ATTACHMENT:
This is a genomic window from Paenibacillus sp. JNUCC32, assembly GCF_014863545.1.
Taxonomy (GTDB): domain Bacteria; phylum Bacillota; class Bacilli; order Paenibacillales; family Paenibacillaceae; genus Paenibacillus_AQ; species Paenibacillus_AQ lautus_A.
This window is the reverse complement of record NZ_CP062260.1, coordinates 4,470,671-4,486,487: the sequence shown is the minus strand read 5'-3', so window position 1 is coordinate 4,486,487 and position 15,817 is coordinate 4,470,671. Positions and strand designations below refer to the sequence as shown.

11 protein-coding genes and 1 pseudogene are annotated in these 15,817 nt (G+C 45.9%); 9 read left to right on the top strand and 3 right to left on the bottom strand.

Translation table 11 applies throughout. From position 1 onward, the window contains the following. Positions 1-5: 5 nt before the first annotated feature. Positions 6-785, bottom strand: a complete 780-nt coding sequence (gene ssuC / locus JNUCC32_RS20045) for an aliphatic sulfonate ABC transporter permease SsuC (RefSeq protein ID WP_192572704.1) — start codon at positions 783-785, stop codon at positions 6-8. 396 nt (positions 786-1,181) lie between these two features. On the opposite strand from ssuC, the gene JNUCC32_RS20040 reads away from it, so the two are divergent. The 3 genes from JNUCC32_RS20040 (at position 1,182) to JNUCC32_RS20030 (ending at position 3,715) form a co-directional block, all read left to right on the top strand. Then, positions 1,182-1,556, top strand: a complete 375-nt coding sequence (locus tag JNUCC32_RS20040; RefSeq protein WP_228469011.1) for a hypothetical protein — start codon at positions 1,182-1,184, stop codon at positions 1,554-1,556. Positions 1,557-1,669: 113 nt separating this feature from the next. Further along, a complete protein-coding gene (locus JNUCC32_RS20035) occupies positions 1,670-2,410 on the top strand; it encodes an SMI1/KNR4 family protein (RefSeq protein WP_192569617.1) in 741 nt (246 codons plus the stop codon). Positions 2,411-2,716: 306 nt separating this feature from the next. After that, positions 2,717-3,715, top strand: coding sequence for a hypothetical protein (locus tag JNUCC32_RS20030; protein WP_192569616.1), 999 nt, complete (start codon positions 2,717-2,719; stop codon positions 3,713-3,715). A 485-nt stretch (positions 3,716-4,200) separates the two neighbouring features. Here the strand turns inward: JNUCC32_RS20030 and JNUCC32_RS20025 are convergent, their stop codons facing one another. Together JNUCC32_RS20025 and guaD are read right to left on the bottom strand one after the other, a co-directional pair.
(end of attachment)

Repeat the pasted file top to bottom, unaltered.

This is a genomic window from Paenibacillus sp. JNUCC32, assembly GCF_014863545.1.
Taxonomy (GTDB): domain Bacteria; phylum Bacillota; class Bacilli; order Paenibacillales; family Paenibacillaceae; genus Paenibacillus_AQ; species Paenibacillus_AQ lautus_A.
This window is the reverse complement of record NZ_CP062260.1, coordinates 4,470,671-4,486,487: the sequence shown is the minus strand read 5'-3', so window position 1 is coordinate 4,486,487 and position 15,817 is coordinate 4,470,671. Positions and strand designations below refer to the sequence as shown.

11 protein-coding genes and 1 pseudogene are annotated in these 15,817 nt (G+C 45.9%); 9 read left to right on the top strand and 3 right to left on the bottom strand.

Translation table 11 applies throughout. From position 1 onward, the window contains the following. Positions 1-5: 5 nt before the first annotated feature. Positions 6-785, bottom strand: a complete 780-nt coding sequence (gene ssuC / locus JNUCC32_RS20045) for an aliphatic sulfonate ABC transporter permease SsuC (RefSeq protein ID WP_192572704.1) — start codon at positions 783-785, stop codon at positions 6-8. 396 nt (positions 786-1,181) lie between these two features. On the opposite strand from ssuC, the gene JNUCC32_RS20040 reads away from it, so the two are divergent. The 3 genes from JNUCC32_RS20040 (at position 1,182) to JNUCC32_RS20030 (ending at position 3,715) form a co-directional block, all read left to right on the top strand. Then, positions 1,182-1,556, top strand: a complete 375-nt coding sequence (locus tag JNUCC32_RS20040; RefSeq protein WP_228469011.1) for a hypothetical protein — start codon at positions 1,182-1,184, stop codon at positions 1,554-1,556. Positions 1,557-1,669: 113 nt separating this feature from the next. Further along, a complete protein-coding gene (locus JNUCC32_RS20035) occupies positions 1,670-2,410 on the top strand; it encodes an SMI1/KNR4 family protein (RefSeq protein WP_192569617.1) in 741 nt (246 codons plus the stop codon). Positions 2,411-2,716: 306 nt separating this feature from the next. After that, positions 2,717-3,715, top strand: coding sequence for a hypothetical protein (locus tag JNUCC32_RS20030; protein WP_192569616.1), 999 nt, complete (start codon positions 2,717-2,719; stop codon positions 3,713-3,715). A 485-nt stretch (positions 3,716-4,200) separates the two neighbouring features. Here the strand turns inward: JNUCC32_RS20030 and JNUCC32_RS20025 are convergent, their stop codons facing one another. Together JNUCC32_RS20025 and guaD are read right to left on the bottom strand one after the other, a co-directional pair.